A former Lufkin Panther is shining on the football field at Kilgore College, and he's doing it without being able to hear a thing.
Demontrai Lewis has been deaf since the age of 3 after battling an illness, and although not being able to hear has made it more difficult to play football, it hasn't kept Lewis from stepping on the field to play the game he loves most.
Every time the freshmen gets a big hit, the crowd roars with excitement. Lewis might not to be able to hear cheering fans, but he certainly can feed off the crowd's emotions just by sight.
"He can watch the stands and the people. He knows when they get excited, especially when I make a big play," Lewis signed to his interpreter Charlene Burleson.
Being deaf certainly has its challenges, but never has the challenge of playing football in silence been too much for Lewis to handle.
"I love football with all my heart," signed Lewis.
That burning passion has reflected in the stats of the first-year starters' campaign. In six games, Lewis has recorded 44 tackles, four sacks, and two fumble recoveries.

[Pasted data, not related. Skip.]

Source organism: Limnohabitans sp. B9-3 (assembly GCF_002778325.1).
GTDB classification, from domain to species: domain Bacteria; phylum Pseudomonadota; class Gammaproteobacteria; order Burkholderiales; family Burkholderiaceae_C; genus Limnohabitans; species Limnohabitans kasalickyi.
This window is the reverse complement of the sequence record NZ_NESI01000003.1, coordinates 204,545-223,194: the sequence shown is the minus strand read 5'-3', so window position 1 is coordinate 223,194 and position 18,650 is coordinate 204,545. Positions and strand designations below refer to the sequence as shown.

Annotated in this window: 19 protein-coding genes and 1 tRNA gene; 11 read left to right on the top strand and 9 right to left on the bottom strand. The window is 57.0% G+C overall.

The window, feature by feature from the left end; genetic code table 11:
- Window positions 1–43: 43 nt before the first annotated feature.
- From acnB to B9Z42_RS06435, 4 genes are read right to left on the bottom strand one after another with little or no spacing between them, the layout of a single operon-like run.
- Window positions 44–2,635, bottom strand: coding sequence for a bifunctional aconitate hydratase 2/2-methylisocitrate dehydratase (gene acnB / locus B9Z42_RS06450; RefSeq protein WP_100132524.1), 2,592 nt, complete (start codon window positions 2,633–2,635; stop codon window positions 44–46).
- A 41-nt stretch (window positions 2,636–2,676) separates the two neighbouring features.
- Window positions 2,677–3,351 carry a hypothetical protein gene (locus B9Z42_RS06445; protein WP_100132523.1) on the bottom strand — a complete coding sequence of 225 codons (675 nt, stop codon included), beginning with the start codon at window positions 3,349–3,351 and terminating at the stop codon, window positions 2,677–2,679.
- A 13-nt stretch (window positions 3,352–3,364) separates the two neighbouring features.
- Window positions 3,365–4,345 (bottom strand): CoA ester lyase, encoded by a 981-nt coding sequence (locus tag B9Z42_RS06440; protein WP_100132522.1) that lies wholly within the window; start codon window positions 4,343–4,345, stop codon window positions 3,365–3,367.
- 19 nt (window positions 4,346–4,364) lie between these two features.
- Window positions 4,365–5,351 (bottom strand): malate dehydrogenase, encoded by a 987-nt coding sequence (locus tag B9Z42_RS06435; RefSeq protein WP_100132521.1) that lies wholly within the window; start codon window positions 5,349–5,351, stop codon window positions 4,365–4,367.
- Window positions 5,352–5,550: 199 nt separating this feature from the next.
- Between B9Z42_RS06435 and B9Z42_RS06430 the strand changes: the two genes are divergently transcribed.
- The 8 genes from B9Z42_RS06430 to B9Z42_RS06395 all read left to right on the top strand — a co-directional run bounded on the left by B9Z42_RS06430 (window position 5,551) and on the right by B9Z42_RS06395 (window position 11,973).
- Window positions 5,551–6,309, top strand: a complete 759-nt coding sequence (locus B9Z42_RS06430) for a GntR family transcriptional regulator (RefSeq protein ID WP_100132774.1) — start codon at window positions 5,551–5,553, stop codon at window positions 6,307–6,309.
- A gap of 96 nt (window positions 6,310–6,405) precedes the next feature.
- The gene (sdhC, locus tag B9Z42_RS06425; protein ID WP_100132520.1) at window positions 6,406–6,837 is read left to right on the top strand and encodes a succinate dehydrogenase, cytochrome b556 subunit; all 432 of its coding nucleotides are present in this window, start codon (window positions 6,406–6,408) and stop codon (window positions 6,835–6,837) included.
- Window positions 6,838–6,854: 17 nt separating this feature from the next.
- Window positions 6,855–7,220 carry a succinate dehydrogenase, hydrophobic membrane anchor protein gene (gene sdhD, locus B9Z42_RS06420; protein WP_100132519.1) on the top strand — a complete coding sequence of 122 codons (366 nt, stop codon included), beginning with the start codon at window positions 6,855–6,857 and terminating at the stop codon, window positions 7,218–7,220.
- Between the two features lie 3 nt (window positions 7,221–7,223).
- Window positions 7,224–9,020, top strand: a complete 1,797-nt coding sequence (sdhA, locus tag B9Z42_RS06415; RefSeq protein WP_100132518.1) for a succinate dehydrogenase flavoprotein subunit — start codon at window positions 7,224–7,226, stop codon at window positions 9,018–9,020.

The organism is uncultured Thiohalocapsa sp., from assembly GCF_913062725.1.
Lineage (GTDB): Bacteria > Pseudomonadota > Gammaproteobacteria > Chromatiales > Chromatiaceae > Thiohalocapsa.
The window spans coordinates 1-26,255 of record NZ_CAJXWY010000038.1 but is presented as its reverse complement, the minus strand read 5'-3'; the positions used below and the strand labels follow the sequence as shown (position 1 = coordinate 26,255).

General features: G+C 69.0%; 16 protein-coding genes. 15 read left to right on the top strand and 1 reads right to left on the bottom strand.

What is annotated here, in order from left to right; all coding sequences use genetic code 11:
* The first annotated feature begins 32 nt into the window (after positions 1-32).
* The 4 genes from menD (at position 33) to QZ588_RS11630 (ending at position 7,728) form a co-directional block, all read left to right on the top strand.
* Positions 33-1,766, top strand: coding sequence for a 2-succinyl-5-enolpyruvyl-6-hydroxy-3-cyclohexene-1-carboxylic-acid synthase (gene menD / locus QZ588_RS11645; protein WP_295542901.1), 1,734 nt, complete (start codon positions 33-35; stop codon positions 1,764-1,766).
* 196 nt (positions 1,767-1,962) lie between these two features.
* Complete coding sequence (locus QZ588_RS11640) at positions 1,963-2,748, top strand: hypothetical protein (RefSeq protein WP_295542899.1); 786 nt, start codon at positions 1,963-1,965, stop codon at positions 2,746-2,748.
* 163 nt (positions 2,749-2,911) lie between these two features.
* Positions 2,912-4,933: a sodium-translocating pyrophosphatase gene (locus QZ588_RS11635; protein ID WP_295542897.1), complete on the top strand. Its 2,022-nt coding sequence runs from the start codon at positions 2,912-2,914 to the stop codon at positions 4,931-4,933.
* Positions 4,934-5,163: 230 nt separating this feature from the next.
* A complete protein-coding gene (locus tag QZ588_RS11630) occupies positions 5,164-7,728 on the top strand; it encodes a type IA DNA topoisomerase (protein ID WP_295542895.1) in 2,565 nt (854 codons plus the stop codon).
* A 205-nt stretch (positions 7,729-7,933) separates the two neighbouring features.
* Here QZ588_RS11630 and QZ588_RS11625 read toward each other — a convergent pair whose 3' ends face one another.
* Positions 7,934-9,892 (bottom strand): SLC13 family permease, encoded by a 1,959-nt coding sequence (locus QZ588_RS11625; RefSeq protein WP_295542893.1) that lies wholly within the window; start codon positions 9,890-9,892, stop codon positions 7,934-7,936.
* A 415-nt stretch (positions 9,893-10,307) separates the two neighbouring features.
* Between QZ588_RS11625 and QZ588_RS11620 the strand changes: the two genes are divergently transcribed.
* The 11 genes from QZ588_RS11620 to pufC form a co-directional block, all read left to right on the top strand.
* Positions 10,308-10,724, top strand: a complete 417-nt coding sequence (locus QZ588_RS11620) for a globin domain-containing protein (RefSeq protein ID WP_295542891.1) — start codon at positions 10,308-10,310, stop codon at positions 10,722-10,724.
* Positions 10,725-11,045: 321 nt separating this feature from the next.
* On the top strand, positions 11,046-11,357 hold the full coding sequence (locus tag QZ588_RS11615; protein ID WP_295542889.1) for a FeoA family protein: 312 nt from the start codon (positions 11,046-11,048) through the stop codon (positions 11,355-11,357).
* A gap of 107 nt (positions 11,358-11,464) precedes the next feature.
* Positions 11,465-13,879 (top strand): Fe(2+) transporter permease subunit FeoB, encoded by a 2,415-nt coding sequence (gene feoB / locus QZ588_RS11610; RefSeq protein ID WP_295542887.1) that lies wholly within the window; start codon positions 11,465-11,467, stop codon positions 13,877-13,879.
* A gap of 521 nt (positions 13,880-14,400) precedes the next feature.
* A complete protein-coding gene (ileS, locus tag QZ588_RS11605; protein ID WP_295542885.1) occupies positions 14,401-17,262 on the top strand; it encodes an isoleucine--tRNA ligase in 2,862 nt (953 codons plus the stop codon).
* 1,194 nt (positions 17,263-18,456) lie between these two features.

With one sense being taken away from Lewis, he relies heavily on sight and come game time, looks to an interpreter for the defensive play call.
The biggest hurdle Lewis has to climb over is when there's a sudden change in game plans made on the field. That's when his IQ of the game is tested most.
"It's not hard to understand what to do. I know every play," signed Lewis. "It is hard sometimes on the field. He needs direction."
While Lewis' communication may be limited, it hasn't hindered his support.
Wesley Malcolm is a former football player at Longview High School. He knows sign language because he was born deaf. Malcolm has since had cochlear implants and translates for Lewis on the field, while Burleson translates in the classroom.
"All of the people at Kilgore College have accepted me," signed Lewis.
"He's a very polite and respectful young man. I admire him very much," said Burleson.
Lewis said there have been plenty of doubters in his life, but he has goals in mind far bigger than playing at the junior college level.
"I want to be the first deaf player to go to the NFL and make the Hall of Fame," said Lewis.